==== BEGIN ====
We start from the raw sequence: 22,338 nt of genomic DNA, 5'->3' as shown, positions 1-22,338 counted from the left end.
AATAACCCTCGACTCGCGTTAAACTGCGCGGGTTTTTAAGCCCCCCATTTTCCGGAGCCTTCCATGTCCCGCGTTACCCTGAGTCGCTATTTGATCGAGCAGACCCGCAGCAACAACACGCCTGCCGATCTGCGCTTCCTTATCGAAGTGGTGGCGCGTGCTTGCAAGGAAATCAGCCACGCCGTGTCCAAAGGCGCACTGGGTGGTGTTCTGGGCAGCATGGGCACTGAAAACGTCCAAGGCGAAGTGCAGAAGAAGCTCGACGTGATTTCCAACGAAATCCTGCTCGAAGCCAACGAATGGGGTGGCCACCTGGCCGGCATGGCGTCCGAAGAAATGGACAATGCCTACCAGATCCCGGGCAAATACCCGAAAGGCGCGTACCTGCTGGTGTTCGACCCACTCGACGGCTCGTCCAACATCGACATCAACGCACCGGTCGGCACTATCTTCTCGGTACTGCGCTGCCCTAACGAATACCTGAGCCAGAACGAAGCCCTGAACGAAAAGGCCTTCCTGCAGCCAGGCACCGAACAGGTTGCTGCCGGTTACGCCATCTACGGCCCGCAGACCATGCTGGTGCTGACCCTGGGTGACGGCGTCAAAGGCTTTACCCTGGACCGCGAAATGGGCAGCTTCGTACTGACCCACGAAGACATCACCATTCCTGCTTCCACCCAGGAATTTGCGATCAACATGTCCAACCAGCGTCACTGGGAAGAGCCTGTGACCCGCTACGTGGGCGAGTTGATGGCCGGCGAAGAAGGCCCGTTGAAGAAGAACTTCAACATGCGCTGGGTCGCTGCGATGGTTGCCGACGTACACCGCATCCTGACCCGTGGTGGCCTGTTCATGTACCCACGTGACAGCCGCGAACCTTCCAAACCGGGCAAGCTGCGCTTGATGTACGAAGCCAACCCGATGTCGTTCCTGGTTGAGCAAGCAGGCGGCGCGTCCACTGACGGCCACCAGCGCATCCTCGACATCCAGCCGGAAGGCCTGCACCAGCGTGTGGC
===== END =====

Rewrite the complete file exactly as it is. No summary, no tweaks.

We start from the raw sequence: 22,338 nt of genomic DNA, 5'->3' as shown, positions 1-22,338 counted from the left end.
AATAACCCTCGACTCGCGTTAAACTGCGCGGGTTTTTAAGCCCCCCATTTTCCGGAGCCTTCCATGTCCCGCGTTACCCTGAGTCGCTATTTGATCGAGCAGACCCGCAGCAACAACACGCCTGCCGATCTGCGCTTCCTTATCGAAGTGGTGGCGCGTGCTTGCAAGGAAATCAGCCACGCCGTGTCCAAAGGCGCACTGGGTGGTGTTCTGGGCAGCATGGGCACTGAAAACGTCCAAGGCGAAGTGCAGAAGAAGCTCGACGTGATTTCCAACGAAATCCTGCTCGAAGCCAACGAATGGGGTGGCCACCTGGCCGGCATGGCGTCCGAAGAAATGGACAATGCCTACCAGATCCCGGGCAAATACCCGAAAGGCGCGTACCTGCTGGTGTTCGACCCACTCGACGGCTCGTCCAACATCGACATCAACGCACCGGTCGGCACTATCTTCTCGGTACTGCGCTGCCCTAACGAATACCTGAGCCAGAACGAAGCCCTGAACGAAAAGGCCTTCCTGCAGCCAGGCACCGAACAGGTTGCTGCCGGTTACGCCATCTACGGCCCGCAGACCATGCTGGTGCTGACCCTGGGTGACGGCGTCAAAGGCTTTACCCTGGACCGCGAAATGGGCAGCTTCGTACTGACCCACGAAGACATCACCATTCCTGCTTCCACCCAGGAATTTGCGATCAACATGTCCAACCAGCGTCACTGGGAAGAGCCTGTGACCCGCTACGTGGGCGAGTTGATGGCCGGCGAAGAAGGCCCGTTGAAGAAGAACTTCAACATGCGCTGGGTCGCTGCGATGGTTGCCGACGTACACCGCATCCTGACCCGTGGTGGCCTGTTCATGTACCCACGTGACAGCCGCGAACCTTCCAAACCGGGCAAGCTGCGCTTGATGTACGAAGCCAACCCGATGTCGTTCCTGGTTGAGCAAGCAGGCGGCGCGTCCACTGACGGCCACCAGCGCATCCTCGACATCCAGCCGGAAGGCCTGCACCAGCGTGTGGC